Riot in Cell Block 11


Action / Crime / Drama / Film-Noir

Rotten Tomatoes Critics - Certified Fresh 100%
Rotten Tomatoes Audience - Upright 76%
IMDb Rating 7 10 1224


Uploaded By: OTTO
Downloaded 12,253 times
April 29, 2014 at 06:50 AM



Paul Frees as Monroe
Dabbs Greer as Schuyler
William Schallert as Reporter
Neville Brand as James V. Dunn
720p 1080p
695.62 MB
Not Rated
23.976 fps
1hr 20 min
P/S 0 / 0
1.24 GB
Not Rated
23.976 fps
1hr 20 min
P/S 0 / 1

Movie Reviews

Reviewed by Dalbert Pringle 6 / 10

And Justice For All (?)

In one way - 1954's "Riot In Cell Block 11" was kind of like watching a slice of Film Noir that goes to prison with no chance of parole - (Well, sort of) - Minus, of course, the femme fatale angle.

As far as prison pictures go - This gritty, low-budget, tough-guy tale (though mighty tame by today's standards) still packed a substantial wallop even without a non-stop barrage of profanity and bloodshed.

Filmed (in b&w) on location at Folsom State Prison, California - This particular picture is notable for being one of the first in its genre to have the disgruntled convicts manipulate the media in order to make their grievances about prison conditions known to the public.

Yes. This picture featured typical, prison stereotypes. And, yes, it contained its fair share of unintentional humour, as well - But, all the same - (With its fast-paced, 80-minute running time) - It was still well-worth a view.

"Riot In Cell Block 11" (which was produced on a $300,000 budget) was directed by Don Siegel, who would later go on to direct Clint Eastwood in 1971's Dirty Harry.

Reviewed by Wilbur-10 7 / 10

Not to be confused with 'Prisoner Cell Block H'.

Gritty, realistic, semi-documentary style, early film from Don Siegel - two years before 'Invasion of the Body Snatchers'. Essentially a social comment film about the poor conditions in prisons, 'Riot in Cell Block 11' doesn't force its point with cliches and manages to be an effective 'B' Movie.

The storyline starts quickly with a group of prisoners taking their warders hostage and barricading themselves in their cell block. Narrative then follows the proceedings to their conclusion, the action never straying from the prison itself.

Film succeeds mainly as a result of not having any forced characters - none of the prisoners are particularly likable and there are none of the usual dumb characterisations usually found in prison movies. The various authority figures deal with the situation they are presented with in a matter of fact way, and the films stark style remains through to the end.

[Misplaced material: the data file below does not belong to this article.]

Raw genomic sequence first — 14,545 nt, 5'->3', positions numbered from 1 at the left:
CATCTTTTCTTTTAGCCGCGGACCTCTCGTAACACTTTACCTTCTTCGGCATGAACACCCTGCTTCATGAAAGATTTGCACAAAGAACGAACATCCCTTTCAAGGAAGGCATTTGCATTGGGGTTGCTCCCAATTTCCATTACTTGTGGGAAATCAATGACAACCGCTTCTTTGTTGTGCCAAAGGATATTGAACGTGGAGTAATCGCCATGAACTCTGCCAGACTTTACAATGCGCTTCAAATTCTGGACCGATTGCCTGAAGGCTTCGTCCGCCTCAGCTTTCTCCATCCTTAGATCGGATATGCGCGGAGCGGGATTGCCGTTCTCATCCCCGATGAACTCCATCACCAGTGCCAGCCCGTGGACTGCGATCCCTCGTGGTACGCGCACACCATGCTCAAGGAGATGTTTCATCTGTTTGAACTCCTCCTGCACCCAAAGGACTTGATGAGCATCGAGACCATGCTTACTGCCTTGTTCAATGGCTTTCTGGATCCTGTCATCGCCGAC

As I was watching 'Riot in Cell Block 11' I was dreading some wise old sage prisoner coming out of the woodwork, due for parole the following week, who was somehow going to contrive to get himself shot just as the riot was coming to a close, to enjoy a lengthy death scene in someone's arms. Thank goodness nothing like this occurs.

Film made me think of 'Killer's Kiss', in that they are both 1950's low-budget movies with great potential, from a soon-to-be famous director. 'Riot in Cell Block 11' succeeds in all areas, and while its targets may be low it certainly deserves more recognition.

Reviewed by gavin6942 8 / 10

Early Siegel

Several prison inmates, to protest brutal guards, substandard food, overcrowding and barely livable conditions, stage an uprising, in which most of the inmates join, and take several guards hostage. Negotiations between the inmates and prison officials are stymied, however, by politicians interfering with the prison administration, and by dissension and infighting in the inmates' own ranks.

The producer Walter Wanger (known for Ford's "Stagecoach" and Hitchcock's "Foreign Correspondent") had recently been in prison for shooting his wife's lover, and his experience there motivated this production. The film was shot on location at Folsom State Prison with real inmates and guards playing background roles.

"Riot in Cell Block 11" was the first film work for Sam Peckinpah, who was hired as a third assistant casting director by Don Siegel. Wanger and Siegel would team up again two years later for "Invasion of the Body Snatchers".

The Criterion release is a must-have, with plenty of background information on those involved, the inspiration, related writings and an excellent audio commentary from a noted film historian.

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